Saturday, March 12, 2011


The sails we see on the ocean
are as white as white can be;
but never one in the harbor,
as white as the sails at sea.

And the clouds that crown the mountain
with purple and gold delight,
turn to cold gray mist and vapor,
Ere ever we reach the height.

Oh! distance, thou dear enchanter,
still hold in they magic veil
the glory of far-off sail!

Hide in thy robes of splendor,
Oh! mountain cold and gray!
Oh! sail in thy snowy whiteness,
come not into port, I pray!

I like this poem, which brings to mind the joy of anticipation, but often when realized, the romance loses its luster. I wonder how long one must live before we come to realize this and learn to live in the moment and enjoy life's enchantments but keep our feet firmly planted on present ground.

Anonymous, Photo by Gerhard Fuhs

Thursday, March 10, 2011

" Aristippus, the philosopher, seeing Diogenes washing of herbs for his dinner, said, If Diogenes knew how to make use of kings, he need not live upon raw herbs, as he doth; to which Diogenes replied, that if Aristippus could content himself with herbs, he need not to turn spaniel, or to flatter king Dionysius for a meat meal."

I found this little gem in Thomas Brooks book, 'Apples of Gold' in a chapter on flattery. Diogenes was a third century sage, known for his vow of poverty. He was known to carry a lamp during the day saying he was looking for an honest man. This particular quote tickled me -- calling Aristippus a begging dog with such sophistication, - "turn spaniel". Love it.

Saturday, March 05, 2011


This is another piece from my new book Youth And Its Duties. This is on learning punctuality.

"When Washington appointed the hour of twelve to meet Congress, he never failed to be passing the door of the hall while the clock was striking twelve. His dinner hour was four o'clock.
If his guests were not there at the time, he never waited for them. New members of Congress, who were invited to dine with him, would frequently come in when dinner was half over; and he would say to them, "Gentlemen, we are punctual here. My cook never asks whether the company has arrived, but whether the hour has."
In 1799, when on a visit to Boston, he appointed eight o'clock in the morning as the hour when he would set out for Salem. While the Old South Clock was striking eight, he was mounting his horse. The company of cavalry who had volunteered to escort him, was parading in Tremont Street, and did not overtake him till he had reached Charles River Bridge. On their arrival, the General said, "Major, I thought you had been too long in my family not to know when it was eight O'clock".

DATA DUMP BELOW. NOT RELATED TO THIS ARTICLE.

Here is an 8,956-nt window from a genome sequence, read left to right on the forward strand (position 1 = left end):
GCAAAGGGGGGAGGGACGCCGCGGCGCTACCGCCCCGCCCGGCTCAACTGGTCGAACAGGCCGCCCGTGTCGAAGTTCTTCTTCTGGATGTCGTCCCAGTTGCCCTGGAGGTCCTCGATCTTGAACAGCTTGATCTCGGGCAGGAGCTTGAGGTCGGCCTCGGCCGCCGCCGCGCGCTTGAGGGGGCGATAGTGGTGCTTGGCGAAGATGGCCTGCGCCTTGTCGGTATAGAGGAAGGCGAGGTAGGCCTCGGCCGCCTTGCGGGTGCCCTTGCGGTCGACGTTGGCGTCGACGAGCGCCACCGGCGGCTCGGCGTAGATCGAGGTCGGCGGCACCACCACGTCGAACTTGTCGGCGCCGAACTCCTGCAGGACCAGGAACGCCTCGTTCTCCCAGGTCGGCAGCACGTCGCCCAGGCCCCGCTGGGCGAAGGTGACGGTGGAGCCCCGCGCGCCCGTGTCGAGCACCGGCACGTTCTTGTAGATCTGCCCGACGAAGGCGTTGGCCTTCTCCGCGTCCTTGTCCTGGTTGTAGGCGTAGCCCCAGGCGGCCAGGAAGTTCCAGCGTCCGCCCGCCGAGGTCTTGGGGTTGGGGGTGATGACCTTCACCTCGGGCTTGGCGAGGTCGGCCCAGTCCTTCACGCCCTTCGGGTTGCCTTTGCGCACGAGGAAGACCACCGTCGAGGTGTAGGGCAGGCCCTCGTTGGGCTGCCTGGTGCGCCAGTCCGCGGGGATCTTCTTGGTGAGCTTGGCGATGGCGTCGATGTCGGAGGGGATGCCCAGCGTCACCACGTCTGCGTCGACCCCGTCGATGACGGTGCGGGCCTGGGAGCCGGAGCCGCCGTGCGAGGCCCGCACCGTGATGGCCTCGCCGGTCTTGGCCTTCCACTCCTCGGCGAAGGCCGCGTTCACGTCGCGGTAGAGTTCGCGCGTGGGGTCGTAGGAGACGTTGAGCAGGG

Picture from the internet

The Fidgets

I picked up this book at an Antique Sale a few months ago titled, Youth and its Duties.
It has many practical things to help parents in child rearing. It's about a hundred years old but the principles are good in my estimation if you don't obsess over them. This piece is about combating the fidgets ---

"Discipline the body to obey the will. You would not think to see some young folks, that the will had any thing to do with the movements of the body; for it moves in all imaginable ways, with all sorts of contortions. First flies out a foot, then a hand, then there's a twirl or a swing, then a drumming of the fingers, a trotting of the foot, or some such odd figure. This arises from leaving the body to control itself, by its own natural activity, the mind taking no supervision of its motions. Now, if you early accustom yourself to exercise a strict mental supervision over the body, so as never to make any movement whatever, except what you mean to make, you will find this habit of great consequence to you; for, besides saving you the mortification of a thousand ungraceful movements which habit has rendered natural, it will enable you to control your nerves, the necessity for which you will understand better hereafter than you do now. Make the will the ruling power of your body, so as to never do any thing but what you mean to do and you will never get a reputation of being nervous."

Now to tell you how relevant this is in a center where nearly half of the guys have used amphetamines, words fail to express. Suffice to say, if they happen to have a pen in their hands, it will soon be reduced to a pile of plastic and springs with there continual CLICKING!

Photo from the Internet